Consumer prices fall while industrial output manages small increase

Thursday, November 16th 2006, 8:40 am
By: News On 6

WASHINGTON (AP) _ Consumer prices, helped by another huge decline in gasoline pump prices, fell for a second straight month in October, providing more relief to Americans battered earlier in the year by soaring energy costs.

The Labor Department reported Thursday that consumer prices dropped by 0.5 percent last month, matching the September decline. It was the first back-to-back drops in the Consumer Price Index since late last year and provided evidence that inflation pressures are beginning to ease.

Meanwhile, industrial production edged up slightly in October even though output at auto factories fell for a second straight month.

The Federal Reserve reported that industrial output rose by 0.2 percent last month following a big 0.6 percent plunge in September. However, auto production was down 3.9 percent last month as automakers continued to struggle to get control of a huge backlog of unsold cars.

In a third report, the number of Americans filing claims for unemployment benefits dipped by 2,000 last week to 308,000, the lowest level in a month, indicating that the labor market remains healthy in spite of the slowing economy.

The second 0.5 percent fall in consumer prices was better than the 0.3 percent dip that many analysts had been expecting. And core inflation, which excludes volatile energy and food prices, was also well-behaved, rising by just 0.1 percent, the smallest gain in eight months.

The news on inflation was certain to cheer officials at the Federal Reserve. They are hoping that 17 consecutive interest rate increases will produce a soft landing for the economy in which business growth slows enough to reduce inflation pressures without threatening a recession.

Fed officials hold their last meeting of the year on Dec. 12 and private economists are forecasting that the central bank will leave rates unchanged at that meeting and will probably stay on hold for at least the first half of 2007.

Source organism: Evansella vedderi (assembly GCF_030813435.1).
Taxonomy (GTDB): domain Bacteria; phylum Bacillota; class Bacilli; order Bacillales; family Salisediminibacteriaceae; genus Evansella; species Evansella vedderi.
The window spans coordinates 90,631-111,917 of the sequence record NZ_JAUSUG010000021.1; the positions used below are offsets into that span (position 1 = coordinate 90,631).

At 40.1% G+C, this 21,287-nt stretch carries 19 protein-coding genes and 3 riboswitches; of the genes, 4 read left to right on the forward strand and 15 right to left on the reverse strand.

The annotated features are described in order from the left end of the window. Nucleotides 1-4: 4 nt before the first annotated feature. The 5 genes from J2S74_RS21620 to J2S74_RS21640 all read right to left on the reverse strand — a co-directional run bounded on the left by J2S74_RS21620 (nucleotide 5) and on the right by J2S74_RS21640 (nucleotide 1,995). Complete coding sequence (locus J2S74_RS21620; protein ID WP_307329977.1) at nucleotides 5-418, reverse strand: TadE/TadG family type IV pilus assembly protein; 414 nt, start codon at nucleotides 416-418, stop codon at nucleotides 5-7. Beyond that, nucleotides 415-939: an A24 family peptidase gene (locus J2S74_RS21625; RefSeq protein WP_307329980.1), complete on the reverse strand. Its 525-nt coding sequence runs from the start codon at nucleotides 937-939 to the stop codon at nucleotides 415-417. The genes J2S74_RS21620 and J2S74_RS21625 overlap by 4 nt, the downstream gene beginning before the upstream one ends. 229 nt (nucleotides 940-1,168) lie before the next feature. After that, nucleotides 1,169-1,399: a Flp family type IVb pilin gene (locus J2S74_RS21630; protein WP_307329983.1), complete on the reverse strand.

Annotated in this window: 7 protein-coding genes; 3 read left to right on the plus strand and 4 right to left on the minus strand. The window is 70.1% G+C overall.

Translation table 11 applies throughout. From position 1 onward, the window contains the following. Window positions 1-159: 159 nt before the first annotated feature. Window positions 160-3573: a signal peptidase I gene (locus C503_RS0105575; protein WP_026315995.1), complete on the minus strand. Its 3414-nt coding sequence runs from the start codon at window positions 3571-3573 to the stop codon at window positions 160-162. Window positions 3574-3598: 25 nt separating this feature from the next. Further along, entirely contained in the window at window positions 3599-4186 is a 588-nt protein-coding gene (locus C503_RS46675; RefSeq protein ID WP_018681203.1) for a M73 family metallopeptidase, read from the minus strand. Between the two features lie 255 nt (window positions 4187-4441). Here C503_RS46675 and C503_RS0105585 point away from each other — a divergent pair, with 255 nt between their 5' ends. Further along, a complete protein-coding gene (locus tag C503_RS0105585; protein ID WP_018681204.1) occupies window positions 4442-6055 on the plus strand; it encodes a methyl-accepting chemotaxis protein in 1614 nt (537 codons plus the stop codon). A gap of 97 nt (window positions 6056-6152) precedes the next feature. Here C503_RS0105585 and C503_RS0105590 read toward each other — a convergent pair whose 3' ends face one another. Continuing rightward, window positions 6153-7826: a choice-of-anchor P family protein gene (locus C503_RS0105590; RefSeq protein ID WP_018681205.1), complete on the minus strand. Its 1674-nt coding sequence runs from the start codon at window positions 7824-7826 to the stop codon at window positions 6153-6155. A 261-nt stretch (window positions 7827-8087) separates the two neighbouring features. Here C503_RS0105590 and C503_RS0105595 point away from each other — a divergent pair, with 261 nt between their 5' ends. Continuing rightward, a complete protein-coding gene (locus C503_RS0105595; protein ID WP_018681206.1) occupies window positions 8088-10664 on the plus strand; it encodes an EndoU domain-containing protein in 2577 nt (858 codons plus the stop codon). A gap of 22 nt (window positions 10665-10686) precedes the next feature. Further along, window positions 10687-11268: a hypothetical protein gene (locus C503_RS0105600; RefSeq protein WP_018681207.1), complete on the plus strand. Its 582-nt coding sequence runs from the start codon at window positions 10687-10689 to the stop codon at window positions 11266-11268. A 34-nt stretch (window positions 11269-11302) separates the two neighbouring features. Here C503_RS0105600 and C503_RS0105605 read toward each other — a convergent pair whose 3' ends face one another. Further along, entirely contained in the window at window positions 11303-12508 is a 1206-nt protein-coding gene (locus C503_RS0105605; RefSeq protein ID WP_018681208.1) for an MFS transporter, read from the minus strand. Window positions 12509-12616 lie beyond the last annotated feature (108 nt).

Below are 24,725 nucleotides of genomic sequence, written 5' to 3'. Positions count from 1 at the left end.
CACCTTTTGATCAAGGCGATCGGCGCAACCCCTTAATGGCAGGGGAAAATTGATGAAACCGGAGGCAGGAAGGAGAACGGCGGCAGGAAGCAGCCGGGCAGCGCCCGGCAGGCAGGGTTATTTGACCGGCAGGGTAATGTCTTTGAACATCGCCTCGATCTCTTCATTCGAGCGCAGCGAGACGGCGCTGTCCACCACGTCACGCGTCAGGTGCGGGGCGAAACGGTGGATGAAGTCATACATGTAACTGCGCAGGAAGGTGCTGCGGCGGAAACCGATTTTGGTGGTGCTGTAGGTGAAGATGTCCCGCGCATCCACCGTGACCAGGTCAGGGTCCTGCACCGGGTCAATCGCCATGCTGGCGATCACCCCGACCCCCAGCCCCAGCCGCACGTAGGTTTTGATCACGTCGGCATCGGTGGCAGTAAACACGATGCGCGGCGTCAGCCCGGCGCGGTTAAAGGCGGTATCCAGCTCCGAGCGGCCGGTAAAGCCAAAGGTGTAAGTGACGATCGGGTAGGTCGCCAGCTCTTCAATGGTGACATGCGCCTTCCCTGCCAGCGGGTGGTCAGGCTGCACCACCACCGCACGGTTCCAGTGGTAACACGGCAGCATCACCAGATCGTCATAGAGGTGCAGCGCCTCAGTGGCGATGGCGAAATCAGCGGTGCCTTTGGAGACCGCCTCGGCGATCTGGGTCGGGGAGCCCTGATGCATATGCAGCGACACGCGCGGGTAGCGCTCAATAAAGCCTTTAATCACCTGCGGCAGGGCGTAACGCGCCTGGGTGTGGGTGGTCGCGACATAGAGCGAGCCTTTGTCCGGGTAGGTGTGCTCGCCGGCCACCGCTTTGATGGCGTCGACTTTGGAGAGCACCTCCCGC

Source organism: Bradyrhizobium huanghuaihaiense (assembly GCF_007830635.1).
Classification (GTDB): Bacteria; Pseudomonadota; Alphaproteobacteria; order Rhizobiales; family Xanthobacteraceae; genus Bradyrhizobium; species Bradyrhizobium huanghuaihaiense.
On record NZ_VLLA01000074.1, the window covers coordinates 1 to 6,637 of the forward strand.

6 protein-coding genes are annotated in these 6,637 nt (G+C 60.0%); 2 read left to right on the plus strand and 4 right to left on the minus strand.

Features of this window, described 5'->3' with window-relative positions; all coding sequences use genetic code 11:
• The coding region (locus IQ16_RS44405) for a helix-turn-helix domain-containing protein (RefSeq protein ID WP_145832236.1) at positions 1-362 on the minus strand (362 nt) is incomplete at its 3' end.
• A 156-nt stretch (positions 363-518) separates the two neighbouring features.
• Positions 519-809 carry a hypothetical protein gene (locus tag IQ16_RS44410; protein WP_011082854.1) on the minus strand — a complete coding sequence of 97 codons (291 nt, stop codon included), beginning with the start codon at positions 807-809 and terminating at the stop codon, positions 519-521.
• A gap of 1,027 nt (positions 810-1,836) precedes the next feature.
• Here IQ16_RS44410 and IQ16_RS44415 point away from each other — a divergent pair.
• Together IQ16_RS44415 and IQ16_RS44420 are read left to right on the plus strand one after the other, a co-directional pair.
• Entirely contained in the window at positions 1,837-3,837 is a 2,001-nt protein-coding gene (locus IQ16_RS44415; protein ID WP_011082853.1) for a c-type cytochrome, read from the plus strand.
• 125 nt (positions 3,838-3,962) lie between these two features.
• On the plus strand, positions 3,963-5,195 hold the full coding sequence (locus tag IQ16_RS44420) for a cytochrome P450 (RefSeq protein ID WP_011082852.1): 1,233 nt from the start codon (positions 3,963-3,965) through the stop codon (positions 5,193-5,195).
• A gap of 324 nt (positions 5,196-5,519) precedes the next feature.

The slowdown in inflation provided a boost to Americans' weekly incomes, which were up by 3.3 percent in October compared to a year ago, after discounting inflation. That was the biggest 12-month increase in eight years and followed a period of extremely sluggish wage growth, which Democrats said in the recent elections showed that Republican economic policies were failing the middle class.

Republicans, who lost control of both the House and Senate to the Democrats, countered that wage growth was poised to pick up with unemployment falling to five-year lows.

The good performance on inflation in October was led by a 7 percent drop in energy prices, which followed a 7.2 percent decline in September. Gasoline prices were down 11.1 percent with natural gas and home heating oil also posting big declines.

Since peaking at a record above $3 per gallon in early August, gasoline pump prices have dropped by around 80 cents per gallon nationwide in the past three months.

Food costs edged up 0.3 percent in October as increases in beef, pork and vegetable prices offset declines in poultry and fruit prices.

Excluding food and energy, the 0.1 percent rise in the core inflation rate was the smallest since a similar 0.1 percent increase in February.

Over the past 12 months, core inflation is up by 2.7 percent, still above the Fed's comfort zone of increases in the range of 1 percent to 2 percent.